[Python-ideas] Conventions for Python code documentation (was: PEP 484 (Type Hints) -- first draft round)
Guido van Rossum
guido at python.org
Tue Jan 20 18:25:05 CET 2015
On Tue, Jan 20, 2015 at 8:28 AM, Chris Barker <chris.barker at noaa.gov> wrote:
> On Mon, Jan 19, 2015 at 8:42 PM, Guido van Rossum <guido at python.org>
>> On Mon, Jan 19, 2015 at 5:04 PM, Chris Barker - NOAA Federal <
>> chris.barker at noaa.gov> wrote:
>>> I always teach that the @ syntax is a decoration, not a decorator,
>>> whereas a decorator is a function that takes a function and returns another
>>> function ( usually a customized version of the passed in function). This
>>> distinction between decorators and decoration syntax keeps the door open to
>>> do just about anything with decorations, but am I the only one that thinks
>>> it's a bad idea to have it be for "any old thing we want to hang off a
>> I think you're the only one who makes this distinction.
> No, I'm not -- take a look at any number of tutorial sites, and answers
> for newbies on SO, etc. I used to teach decorators without making the
> distinction, and got a lot of confused students. maybe the distinction is
> only useful for pedagogical purposes, but I introduced it here 'cause it's
> a bit harder to talk about when a "decorator" can be either a function the
> behaves a certain way or the @something line in the code.
It's a fair cop.
> In common use "decorator" is used to describe both the syntax and the
>> function invoked by the syntax. "Decoration" is never (well, very rarely)
>> used. And calling any function that takes a function and returns one a
>> decorator feels overreaching -- I'd only call it a decorator if it is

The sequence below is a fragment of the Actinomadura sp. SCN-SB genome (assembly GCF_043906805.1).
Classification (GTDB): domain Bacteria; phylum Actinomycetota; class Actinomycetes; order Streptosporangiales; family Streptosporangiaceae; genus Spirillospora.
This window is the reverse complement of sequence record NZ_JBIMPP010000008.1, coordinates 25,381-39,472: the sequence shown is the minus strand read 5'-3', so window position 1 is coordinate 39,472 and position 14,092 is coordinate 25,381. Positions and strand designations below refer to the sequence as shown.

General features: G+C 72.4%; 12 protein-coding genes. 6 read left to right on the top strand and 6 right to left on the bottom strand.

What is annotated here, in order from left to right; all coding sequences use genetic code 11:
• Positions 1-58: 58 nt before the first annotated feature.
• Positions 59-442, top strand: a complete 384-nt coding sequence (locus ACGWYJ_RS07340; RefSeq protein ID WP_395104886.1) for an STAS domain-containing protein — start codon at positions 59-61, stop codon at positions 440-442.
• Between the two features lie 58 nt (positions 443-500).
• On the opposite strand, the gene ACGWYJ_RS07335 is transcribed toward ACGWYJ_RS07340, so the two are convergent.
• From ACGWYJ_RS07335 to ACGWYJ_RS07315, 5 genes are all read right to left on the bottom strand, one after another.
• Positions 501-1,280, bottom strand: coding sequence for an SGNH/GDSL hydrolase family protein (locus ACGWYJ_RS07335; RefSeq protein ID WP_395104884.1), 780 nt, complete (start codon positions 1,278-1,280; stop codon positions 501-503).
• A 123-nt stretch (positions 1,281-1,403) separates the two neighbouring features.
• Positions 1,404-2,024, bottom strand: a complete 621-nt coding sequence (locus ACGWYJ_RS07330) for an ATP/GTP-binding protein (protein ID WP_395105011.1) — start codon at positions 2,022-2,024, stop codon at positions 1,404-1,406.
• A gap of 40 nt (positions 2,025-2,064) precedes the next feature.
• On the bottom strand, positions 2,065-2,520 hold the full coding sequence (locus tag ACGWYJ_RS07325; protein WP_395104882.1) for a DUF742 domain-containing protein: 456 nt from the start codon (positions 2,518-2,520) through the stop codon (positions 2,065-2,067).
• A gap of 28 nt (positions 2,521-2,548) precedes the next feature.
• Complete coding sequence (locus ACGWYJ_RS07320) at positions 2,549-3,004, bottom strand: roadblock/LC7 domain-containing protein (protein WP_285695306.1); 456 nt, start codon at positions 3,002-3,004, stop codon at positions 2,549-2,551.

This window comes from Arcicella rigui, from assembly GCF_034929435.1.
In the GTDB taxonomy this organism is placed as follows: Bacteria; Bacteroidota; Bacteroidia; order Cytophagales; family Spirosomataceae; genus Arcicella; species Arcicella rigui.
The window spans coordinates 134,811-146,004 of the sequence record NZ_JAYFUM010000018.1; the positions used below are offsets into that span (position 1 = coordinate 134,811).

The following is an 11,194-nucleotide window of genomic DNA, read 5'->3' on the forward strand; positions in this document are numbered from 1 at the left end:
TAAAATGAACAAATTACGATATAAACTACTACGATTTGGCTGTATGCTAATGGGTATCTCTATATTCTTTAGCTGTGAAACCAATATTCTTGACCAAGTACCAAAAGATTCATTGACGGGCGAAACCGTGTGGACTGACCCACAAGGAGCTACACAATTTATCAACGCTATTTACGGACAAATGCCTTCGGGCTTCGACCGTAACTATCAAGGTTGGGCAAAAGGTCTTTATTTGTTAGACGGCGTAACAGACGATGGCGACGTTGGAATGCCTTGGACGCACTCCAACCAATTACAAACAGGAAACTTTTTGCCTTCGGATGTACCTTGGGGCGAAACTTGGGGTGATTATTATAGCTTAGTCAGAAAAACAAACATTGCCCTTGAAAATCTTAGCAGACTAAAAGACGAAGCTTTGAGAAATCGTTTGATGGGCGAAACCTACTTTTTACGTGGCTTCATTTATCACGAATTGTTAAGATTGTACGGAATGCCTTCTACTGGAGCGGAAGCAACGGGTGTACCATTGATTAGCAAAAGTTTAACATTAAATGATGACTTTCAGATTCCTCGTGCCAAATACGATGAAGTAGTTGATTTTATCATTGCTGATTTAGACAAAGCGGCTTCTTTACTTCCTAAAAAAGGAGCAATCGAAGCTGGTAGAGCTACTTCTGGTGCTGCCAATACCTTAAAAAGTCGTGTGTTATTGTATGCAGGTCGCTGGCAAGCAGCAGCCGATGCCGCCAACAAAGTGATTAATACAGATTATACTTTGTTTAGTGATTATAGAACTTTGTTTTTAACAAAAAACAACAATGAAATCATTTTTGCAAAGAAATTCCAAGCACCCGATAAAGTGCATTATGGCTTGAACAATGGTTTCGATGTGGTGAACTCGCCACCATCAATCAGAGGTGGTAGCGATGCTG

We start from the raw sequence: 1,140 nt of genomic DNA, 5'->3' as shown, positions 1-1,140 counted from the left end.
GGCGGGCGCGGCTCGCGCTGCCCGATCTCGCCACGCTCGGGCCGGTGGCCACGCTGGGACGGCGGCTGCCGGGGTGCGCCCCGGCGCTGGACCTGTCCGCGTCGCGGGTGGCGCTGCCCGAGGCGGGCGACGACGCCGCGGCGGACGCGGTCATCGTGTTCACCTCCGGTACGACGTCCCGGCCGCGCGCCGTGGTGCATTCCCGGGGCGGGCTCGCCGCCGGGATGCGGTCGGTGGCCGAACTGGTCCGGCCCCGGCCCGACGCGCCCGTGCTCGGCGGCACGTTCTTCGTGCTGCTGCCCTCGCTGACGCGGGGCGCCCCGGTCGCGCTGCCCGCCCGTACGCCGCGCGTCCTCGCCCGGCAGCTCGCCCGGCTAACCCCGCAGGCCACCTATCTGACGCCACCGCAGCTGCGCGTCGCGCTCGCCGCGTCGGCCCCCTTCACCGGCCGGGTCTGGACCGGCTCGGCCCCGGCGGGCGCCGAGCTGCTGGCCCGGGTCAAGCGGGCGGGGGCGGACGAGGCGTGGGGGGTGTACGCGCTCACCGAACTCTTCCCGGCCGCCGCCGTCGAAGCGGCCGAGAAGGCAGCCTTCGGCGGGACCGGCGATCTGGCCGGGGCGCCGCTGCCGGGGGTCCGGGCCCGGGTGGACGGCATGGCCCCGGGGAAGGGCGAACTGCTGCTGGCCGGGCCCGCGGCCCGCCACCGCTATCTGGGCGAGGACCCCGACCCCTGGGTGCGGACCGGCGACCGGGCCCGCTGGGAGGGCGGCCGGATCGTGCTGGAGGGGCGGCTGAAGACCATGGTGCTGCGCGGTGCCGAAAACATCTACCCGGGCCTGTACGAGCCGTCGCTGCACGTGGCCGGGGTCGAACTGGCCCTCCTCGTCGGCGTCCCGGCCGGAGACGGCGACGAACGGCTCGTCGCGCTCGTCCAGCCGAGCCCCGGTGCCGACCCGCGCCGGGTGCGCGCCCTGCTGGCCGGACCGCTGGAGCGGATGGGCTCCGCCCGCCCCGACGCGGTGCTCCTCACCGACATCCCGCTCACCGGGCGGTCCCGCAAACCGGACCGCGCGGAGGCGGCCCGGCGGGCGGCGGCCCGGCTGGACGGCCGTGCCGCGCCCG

>> intended to use with the decorator syntax.
> sure -- I'm having a hard time coming up with the word s to describe what
> I"m talking about as "proper" decorator. The truth is, you can put any
> callable that takes at least one argument after that @. And I'm not
> suggesting that python should enforce anything in particular about that.
> What I am suggesting is that we should not officially suggest that you
> should use a decorator for any old thing that doesn't fit the usual sprit
> of decorators.
Agreed. The 99% case is that a decorator returns a function that (with some
qualifications) calls the decorated function.
> A decorator that simply adds stuff to the docstring feels pretty ugly to
> me, particular if it goes beyond docs to specifying something important
> about the typing, etc.
This sounds totally fine to me, honestly.
> Hard to draw a line there, but I think we should keep the spirit of
> decorators in mind.
> But enough said.
--Guido van Rossum (python.org/~guido)
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